A harmless diversion is thesaurus golf: constructing a chain of the fewest synonyms that leads to the opposite of the starting point. A synonym of “white” is “clear, ” and of “clear” is “apparent.” We can thus construct a chain of white > clear > apparent > supposed > hypothetical> indefinite > opaque > dark > black. In a similar fashion freedom > opportunity > contingency > predicament > hardship > oppression. This anomaly in the use of synonyms is possible because of the inexactness of language and the subtle ambiguities that can be twisted from specific usage. A similar exercise can be applied to Constitutional interpretation, and in fact this is part of the progressive approach: e.g. what is a “public use” and how did we end up with Kelo? Wandering interpretation is a hazard when relying too much on the concept of “meaning.” Even if the originalist succeeds in maintaining faithfulness to substance, he is still vulnerable to attack. To take the example above, if one objects to the trail that leads linguistically from freedom to oppression, a historian can be summoned to challenge the “meaning” of freedom in the first place.

    Liberty exists as its own entity. It is not a linguistic construct, or creature of subjective interpretation of old writings. Rather than beginning the inquiry with the Founder’s conclusions and proceeding forward deductively, it is first necessary to take a more empiricist approach and proceed inductively to the first principles, to what Mr. Eicholz describes as “values of liberty and limited government.”

    There is a reason why we have a written Constitution and a body of law interpreting it. It is not so that activists can make it mean whatever is fashionable at the time.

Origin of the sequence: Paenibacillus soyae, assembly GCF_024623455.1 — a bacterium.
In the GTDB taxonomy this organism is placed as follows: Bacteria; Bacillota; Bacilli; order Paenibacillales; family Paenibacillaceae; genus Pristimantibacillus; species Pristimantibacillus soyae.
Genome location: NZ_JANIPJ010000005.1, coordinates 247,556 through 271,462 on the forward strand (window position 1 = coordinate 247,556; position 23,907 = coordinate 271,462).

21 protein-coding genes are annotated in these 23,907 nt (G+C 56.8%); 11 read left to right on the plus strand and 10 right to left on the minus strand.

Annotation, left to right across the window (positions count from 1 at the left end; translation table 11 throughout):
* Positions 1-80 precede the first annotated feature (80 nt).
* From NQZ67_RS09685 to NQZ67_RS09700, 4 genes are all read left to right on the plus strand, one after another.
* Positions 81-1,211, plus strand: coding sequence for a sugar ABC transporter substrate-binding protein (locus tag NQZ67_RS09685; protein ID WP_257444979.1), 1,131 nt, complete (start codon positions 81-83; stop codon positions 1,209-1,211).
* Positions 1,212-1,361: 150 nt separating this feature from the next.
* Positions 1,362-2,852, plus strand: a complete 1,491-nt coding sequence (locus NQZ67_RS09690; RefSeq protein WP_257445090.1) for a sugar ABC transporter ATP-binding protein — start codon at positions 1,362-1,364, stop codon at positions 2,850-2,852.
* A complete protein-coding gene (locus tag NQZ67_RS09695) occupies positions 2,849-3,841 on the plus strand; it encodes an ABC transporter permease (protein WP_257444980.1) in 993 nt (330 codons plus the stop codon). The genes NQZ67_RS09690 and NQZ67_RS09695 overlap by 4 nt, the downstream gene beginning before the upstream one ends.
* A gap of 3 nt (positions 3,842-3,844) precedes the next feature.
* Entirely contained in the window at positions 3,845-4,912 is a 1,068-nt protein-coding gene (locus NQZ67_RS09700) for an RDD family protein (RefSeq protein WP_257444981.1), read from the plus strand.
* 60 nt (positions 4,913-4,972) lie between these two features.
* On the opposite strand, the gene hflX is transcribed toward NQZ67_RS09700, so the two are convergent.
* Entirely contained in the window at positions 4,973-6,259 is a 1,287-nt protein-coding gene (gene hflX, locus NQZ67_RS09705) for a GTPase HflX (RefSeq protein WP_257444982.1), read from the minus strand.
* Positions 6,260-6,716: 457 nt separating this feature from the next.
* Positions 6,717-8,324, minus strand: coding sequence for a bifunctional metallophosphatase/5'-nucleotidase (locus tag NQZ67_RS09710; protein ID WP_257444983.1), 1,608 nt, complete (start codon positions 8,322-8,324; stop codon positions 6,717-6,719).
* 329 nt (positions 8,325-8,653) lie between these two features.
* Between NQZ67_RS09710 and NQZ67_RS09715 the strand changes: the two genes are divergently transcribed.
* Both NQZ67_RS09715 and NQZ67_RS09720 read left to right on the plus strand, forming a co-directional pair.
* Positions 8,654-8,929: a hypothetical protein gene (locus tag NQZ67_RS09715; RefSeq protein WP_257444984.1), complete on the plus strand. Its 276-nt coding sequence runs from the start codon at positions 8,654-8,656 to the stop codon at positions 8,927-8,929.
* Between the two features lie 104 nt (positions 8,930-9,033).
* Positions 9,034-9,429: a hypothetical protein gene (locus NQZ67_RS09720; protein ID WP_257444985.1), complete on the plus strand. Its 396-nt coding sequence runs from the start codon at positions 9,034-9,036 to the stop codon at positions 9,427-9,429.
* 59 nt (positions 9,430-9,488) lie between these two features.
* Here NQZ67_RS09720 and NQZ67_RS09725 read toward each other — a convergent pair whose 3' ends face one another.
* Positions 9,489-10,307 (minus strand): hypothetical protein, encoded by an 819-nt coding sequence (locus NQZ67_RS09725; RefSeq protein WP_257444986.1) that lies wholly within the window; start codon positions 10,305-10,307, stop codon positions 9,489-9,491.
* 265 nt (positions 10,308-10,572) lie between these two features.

2. Eric Hodgdon says

    Without a legal bond to the Constitution with each generation, the resultant government is not theirs’, thus not respected. Being born into a system does not create a legal bond of one’s choosing, for free people must consent first. Below must be added, because it’s the next step FORWARD.

    Perpetual Confirmation of the Constitution

    Whereas, a healthy respect to each Citizen for their continued consent in allowing the Constitution of the United States to remain in effect requires perpetual confirmations; and

    Whereas, with no such provision for Citizens to Rightfully repeat the most important agreement between our Sovereign citizens and the Document stating Limits and Purpose which is to serve as the agreement and consent for the Constitution of the United States to exist; and

    Whereas, this Rightful and Necessary confirmation shall be repeated so as to continue in each subsequent generation the check on the subsequent government for Respect to our Sovereign citizens; and

    Whereas, if such consent is found lacking, a National Convention shall be called for an inquiry into the People’s concerns:

    “Article-
    Being a free people, who authorize others to act for us, requires respect from those we authorize, and responsibility of such authority when exercised.

    This tranference must be renewed from time to time. Our authorization, given freely to others still has a shared burden. For when freely given, authority apart from us is moraly connected back to the source. Without recognition regarding this, by our government, to our temporary bond, their function is null, void, and subject to criminal penalties.

    A great burden remains on the people, and must not be forgotten, or dismissed.

    Sec. 1 Effective on passage, a vote shall be called for in the several States to occur within thirty days, where the citizens will cast votes to indicate if the Constitution of the United States is and remains confirmed to exist as the Supreme Law of the land, and such vote so requiring a three-fourths majority in affirmation.